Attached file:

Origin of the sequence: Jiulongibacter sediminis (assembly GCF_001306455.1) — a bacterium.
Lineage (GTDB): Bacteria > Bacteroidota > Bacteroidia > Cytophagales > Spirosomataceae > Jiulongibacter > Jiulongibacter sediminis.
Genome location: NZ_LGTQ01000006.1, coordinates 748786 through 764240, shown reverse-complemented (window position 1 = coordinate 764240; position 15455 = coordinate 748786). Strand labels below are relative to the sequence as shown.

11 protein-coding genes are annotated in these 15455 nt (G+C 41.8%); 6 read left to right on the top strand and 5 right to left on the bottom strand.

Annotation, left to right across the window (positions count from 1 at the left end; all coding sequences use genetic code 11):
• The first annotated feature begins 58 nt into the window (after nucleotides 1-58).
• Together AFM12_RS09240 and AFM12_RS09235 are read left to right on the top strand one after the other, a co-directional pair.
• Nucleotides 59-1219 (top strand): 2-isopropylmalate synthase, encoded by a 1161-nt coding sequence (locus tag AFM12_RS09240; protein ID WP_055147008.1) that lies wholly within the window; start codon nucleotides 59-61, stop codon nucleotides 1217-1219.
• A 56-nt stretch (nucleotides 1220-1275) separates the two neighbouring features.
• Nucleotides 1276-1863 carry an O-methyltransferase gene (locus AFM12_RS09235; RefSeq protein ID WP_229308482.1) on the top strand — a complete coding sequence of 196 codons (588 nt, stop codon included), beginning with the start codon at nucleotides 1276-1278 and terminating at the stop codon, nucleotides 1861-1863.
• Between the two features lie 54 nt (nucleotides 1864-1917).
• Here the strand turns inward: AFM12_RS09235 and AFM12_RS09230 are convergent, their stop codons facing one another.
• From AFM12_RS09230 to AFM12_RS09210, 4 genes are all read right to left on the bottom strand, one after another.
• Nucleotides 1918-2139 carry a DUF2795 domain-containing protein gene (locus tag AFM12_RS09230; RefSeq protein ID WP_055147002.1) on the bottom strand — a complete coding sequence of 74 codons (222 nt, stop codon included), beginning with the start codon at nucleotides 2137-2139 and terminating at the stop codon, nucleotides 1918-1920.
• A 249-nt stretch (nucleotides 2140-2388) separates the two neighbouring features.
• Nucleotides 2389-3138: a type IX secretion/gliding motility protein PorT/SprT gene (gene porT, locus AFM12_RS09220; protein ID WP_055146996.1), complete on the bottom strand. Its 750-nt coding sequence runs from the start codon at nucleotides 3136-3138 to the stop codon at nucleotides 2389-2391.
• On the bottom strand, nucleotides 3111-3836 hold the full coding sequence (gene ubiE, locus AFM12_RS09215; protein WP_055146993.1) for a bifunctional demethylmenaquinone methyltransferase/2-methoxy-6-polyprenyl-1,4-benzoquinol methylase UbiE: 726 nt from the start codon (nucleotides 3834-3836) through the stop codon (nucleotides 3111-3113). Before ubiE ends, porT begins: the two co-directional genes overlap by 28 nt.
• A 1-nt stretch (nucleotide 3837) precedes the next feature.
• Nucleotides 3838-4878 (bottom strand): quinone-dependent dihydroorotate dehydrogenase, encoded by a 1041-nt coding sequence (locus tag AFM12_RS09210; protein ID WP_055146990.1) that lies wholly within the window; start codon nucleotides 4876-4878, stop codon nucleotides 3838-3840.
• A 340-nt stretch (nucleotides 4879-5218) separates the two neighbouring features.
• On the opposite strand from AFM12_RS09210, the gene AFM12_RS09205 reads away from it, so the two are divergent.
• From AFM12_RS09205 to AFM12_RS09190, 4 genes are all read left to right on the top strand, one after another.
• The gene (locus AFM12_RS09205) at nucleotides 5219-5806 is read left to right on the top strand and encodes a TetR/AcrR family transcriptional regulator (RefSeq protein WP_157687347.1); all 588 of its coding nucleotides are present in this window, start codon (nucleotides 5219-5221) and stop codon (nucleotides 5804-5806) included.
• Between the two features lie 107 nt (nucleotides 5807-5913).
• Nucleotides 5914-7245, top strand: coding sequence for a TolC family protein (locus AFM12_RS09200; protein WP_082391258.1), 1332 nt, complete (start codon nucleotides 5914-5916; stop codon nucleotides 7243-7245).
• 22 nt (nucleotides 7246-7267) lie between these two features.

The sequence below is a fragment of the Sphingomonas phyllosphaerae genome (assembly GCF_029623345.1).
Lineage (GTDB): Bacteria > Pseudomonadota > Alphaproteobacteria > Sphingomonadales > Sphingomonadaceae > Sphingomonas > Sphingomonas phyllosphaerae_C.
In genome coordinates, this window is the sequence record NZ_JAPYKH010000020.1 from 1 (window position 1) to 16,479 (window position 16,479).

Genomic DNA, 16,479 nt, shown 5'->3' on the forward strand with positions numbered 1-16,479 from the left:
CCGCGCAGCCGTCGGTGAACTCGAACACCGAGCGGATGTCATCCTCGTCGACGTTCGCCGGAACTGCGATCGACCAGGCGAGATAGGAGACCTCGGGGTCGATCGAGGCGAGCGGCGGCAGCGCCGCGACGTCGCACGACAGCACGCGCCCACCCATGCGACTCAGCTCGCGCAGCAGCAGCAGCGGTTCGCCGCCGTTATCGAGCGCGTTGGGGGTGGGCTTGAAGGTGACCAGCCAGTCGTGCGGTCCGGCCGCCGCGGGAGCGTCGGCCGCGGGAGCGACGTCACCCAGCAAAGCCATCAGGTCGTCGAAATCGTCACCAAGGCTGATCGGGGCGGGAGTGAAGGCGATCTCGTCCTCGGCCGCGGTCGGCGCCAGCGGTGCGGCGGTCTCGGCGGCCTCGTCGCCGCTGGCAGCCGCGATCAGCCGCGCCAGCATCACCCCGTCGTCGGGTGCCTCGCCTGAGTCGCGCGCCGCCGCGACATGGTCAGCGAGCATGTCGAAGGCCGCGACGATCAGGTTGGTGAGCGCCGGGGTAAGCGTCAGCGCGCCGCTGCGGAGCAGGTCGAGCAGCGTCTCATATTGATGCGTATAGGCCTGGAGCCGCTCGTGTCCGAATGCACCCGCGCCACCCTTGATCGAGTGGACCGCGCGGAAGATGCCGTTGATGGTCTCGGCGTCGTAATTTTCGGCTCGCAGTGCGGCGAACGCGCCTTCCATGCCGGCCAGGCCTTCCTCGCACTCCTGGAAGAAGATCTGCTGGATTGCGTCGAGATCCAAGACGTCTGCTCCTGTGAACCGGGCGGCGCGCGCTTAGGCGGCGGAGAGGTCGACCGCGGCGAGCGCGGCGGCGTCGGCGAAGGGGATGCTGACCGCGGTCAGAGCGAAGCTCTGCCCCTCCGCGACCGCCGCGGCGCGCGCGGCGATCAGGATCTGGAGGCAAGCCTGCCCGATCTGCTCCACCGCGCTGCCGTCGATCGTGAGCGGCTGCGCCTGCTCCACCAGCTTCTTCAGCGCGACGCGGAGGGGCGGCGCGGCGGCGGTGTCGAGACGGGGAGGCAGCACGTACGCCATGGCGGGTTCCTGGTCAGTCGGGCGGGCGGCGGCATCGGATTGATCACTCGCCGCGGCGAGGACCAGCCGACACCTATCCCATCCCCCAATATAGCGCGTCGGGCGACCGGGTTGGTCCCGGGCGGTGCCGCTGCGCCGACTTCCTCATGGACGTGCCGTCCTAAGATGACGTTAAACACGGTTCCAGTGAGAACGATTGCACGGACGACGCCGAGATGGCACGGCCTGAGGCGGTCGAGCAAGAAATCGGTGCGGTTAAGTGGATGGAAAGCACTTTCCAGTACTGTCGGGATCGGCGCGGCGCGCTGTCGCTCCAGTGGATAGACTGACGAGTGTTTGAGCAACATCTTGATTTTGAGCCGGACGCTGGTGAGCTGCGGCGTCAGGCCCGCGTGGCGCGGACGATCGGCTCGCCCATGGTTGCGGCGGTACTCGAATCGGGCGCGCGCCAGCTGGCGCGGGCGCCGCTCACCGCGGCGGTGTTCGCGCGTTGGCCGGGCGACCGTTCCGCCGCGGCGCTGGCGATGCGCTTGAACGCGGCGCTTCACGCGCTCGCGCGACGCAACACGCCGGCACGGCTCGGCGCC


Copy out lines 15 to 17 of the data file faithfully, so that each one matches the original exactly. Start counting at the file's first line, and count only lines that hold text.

• A 249-nt stretch (nucleotides 2140-2388) separates the two neighbouring features.
• Nucleotides 2389-3138: a type IX secretion/gliding motility protein PorT/SprT gene (gene porT, locus AFM12_RS09220; protein ID WP_055146996.1), complete on the bottom strand. Its 750-nt coding sequence runs from the start codon at nucleotides 3136-3138 to the stop codon at nucleotides 2389-2391.
• On the bottom strand, nucleotides 3111-3836 hold the full coding sequence (gene ubiE, locus AFM12_RS09215; protein WP_055146993.1) for a bifunctional demethylmenaquinone methyltransferase/2-methoxy-6-polyprenyl-1,4-benzoquinol methylase UbiE: 726 nt from the start codon (nucleotides 3834-3836) through the stop codon (nucleotides 3111-3113). Before ubiE ends, porT begins: the two co-directional genes overlap by 28 nt.